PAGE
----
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Jim Lee Moves The Needle For DC: Artists "Do Make A Difference," Are "Essential Part Of Creation Of Comic Books"


Diamond's retailer summit is happening ahead of C2E2 today, and Bleeding Cool Rumormonger-in-Chief Rich Johnston has been reporting on the event (if you walk past the suspiciously ginger potted plant in the back of the room and it says "pip pip" to you, tell Rich we said hello). For those of you who don't possess the mastery of disguise that our beloved leader does, you can just follow Bleeding Cool's coverage of the Diamond summit here.

Thanks to Rich's journalism skills and realistic foliage, we know that Dark Matter will be part of the New Age of DC, putting a focus on artists and we know the full lineup of superstar artist and writer teams working on brand new characters. Dark Matter and its focus on artists comes at the perfect time to contrast the epic public relations nightmare that was rival publisher Marvel's meeting with retailers last month, in which the company came under fire for controversial statements from Marvel executives, including the following about artists from Axel Alonso:

There are fewer artists that impact sales than there are writers, Alonso said, and they're harder to promote.  "It's harder to pop artists these days," he said.  "There is no apparatus out there.  There is no Wizard Magazine out there that told you who the hot top 10 were.  We don't have that anymore.  We can hype our artists all we want, but I don't know if we know how many artists, besides maybe McNiven and Coipel, absolutely move the needle on anything to be drawn.

Serendipitously, DC Co-Publisher Dan Didio had nothing but praise for artists in a press release touting Dark Matter today, seemingly seizing on the Marvel gaffe and staking DC's claim as the publisher where artists matter:

What excites me most is that this series of books takes full advantage of the talent and vision of the creative team. Comics are a visual medium and with these titles, the artists are working hand in hand with the writers in shaping the look and direction of their characters. In reaffirming the craft of making comics, we've brought together a master class of talent, led by Greg Capullo, Andy Kubert, Jim Lee and John Romita Jr., to help set the style, tone and visual direction for these books. With these four industry giants taking the lead, I feel we can bring the power and energy expected from superhero storytelling back to the page.


And fellow Co-Publisher Jim Lee echoed that sentiment in an accompanying video about this new Master Class:

"What I love about Dark Matter is it's a return to bring both the writer and artist to the fore," said DC Co-Publisher Jim Lee, perhaps alluding to rival Marvel's recent comments about artists ability to move the needle. "Bring both parties to the table. We had a talent summit. We brought in some of our key creators, writers and artists, and we sat around and talked about what was missing in comics. What can we do to create something different that maybe fans of this generation haven't seen before."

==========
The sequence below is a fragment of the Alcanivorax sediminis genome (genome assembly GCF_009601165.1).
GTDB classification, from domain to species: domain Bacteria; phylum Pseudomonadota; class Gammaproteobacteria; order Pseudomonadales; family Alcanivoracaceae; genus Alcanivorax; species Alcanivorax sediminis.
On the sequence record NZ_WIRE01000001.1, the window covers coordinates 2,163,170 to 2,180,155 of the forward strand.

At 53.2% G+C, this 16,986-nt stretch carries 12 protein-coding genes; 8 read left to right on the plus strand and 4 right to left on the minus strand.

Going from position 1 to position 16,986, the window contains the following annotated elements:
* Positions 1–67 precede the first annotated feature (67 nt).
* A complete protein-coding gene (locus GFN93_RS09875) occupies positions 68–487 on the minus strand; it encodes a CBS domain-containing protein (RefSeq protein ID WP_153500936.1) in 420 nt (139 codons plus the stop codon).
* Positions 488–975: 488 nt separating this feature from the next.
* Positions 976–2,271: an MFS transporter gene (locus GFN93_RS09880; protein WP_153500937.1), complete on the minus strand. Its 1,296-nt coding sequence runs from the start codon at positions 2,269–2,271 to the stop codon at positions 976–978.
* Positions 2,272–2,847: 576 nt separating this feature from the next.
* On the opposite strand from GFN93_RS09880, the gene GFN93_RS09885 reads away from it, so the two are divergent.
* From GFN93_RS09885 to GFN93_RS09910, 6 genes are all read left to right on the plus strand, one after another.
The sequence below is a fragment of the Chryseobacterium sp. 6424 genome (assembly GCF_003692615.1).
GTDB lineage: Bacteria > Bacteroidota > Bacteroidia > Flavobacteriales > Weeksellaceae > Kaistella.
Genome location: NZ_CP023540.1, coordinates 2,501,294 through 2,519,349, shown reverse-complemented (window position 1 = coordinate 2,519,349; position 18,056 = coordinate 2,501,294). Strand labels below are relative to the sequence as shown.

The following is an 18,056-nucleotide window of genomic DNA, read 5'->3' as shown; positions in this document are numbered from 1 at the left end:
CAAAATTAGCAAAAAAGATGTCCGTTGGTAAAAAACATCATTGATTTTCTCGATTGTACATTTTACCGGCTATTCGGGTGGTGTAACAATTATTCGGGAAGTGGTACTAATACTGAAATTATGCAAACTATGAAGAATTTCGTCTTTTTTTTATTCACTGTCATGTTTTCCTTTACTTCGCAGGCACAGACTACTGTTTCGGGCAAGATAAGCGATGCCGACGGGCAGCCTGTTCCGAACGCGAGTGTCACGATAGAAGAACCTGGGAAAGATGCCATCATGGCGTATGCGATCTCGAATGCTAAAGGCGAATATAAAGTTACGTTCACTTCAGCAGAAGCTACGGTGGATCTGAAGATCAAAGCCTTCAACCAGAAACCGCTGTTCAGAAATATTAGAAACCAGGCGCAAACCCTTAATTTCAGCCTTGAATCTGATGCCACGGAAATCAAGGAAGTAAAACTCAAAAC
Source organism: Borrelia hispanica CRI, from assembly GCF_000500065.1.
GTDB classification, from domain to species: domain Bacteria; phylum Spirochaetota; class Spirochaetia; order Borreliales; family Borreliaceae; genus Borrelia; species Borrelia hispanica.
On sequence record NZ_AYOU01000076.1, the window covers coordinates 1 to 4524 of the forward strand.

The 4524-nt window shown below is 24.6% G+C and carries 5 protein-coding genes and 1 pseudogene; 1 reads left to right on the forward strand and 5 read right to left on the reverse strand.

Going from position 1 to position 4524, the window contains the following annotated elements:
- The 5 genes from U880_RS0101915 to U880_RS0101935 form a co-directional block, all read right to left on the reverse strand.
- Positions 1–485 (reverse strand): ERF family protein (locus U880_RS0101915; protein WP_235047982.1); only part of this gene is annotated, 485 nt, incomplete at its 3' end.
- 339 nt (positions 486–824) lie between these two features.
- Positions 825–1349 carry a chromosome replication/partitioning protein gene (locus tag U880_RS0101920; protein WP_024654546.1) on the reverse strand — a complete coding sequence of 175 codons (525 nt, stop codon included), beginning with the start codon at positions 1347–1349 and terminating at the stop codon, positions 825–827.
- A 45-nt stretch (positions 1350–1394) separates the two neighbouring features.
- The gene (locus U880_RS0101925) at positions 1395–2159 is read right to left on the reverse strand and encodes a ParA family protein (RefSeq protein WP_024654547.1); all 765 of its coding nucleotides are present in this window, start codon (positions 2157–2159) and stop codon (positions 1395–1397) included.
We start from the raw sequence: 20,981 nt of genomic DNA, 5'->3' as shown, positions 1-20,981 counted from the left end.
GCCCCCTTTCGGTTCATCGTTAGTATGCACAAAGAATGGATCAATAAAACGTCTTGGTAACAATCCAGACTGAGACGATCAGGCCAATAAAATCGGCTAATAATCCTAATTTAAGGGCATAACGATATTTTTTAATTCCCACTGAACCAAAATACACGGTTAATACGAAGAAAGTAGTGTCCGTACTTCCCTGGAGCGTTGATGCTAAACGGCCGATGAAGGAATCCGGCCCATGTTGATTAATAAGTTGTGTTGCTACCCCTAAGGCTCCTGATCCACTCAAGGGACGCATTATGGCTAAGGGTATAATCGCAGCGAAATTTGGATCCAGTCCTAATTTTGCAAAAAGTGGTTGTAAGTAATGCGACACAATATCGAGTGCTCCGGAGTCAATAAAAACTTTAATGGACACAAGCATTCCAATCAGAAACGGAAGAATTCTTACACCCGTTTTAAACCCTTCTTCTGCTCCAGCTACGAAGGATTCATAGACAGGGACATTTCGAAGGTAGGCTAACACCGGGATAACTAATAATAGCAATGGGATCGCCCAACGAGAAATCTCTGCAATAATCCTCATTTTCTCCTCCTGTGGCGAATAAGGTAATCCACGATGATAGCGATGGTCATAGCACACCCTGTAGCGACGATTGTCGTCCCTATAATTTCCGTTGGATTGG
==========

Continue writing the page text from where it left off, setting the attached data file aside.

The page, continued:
"The artists do make a difference," said Lee. "They are an essential part of the creation of comic books. Let's unlock their full potential and show you what they can do working with these great journeyman writers."


It's no surprise that Lee would have a more charitable view of artists and their ability to sell comics than Alonso, whose comments provoked backlash from comic creators on social media. Lee rose to prominence as one of the biggest artists of all time, and was one of the superstar artists who left Marvel in 1992 to form Image Comics. Some say that it was Lee and his colleagues' departure that led Marvel to purposely shift the focus away from artists, thereby creating the very situation their Editor-in-Chief was complaining about. Some like Lee's fellow Image founder, Erik Larsen:

But Marvel may have already conceded this argument, considering they've spent the last few months using Jim Lee's twenty-five year old art in an attempt to spike sales of their own comics with X-Men variant covers reusing interior panels by Lee, and a series of variants based on trading cards Lee drew. That may be too little, too late, and too transparently petty to shift the balance, however, when DC has the actual Jim Lee promoting DC's artists as needle-moving stars. Meanwhile, ahead of Marvel's presentation at the retailer summit, Marvel announced the details for nine Generations books, and four of them have no artist attached at all. Does TBA move the needle?

But while DC may have scored some major points in the artist arena, the company failed to capitalize on Marvel's more prominent diversity gaffe. All of the artists announced so far in their self-proclaimed Master Class – and all of the writers paired with them for Dark Matterare men. To be clear, that means there are more comics written by Dan Didio than there are comics written or drawn by women in the line, which is, we should think, below what most would probably consider an acceptable level for women, and also likely above most people's acceptable level for comics written by Dan Didio.

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Jude TerrorAbout Jude Terror

A prophecy once said that in the comic book industry's darkest days, a hero would come to lead the people through a plague of overpriced floppies, incentive variant covers, #1 issue reboots, and super-mega-crossover events. Sadly, that prophecy was wrong. Oh, Jude Terror was right. For ten years. About everything. But nobody listened. And so, Jude Terror has moved on to a more important mission: turning Bleeding Cool into a pro wrestling dirt sheet!
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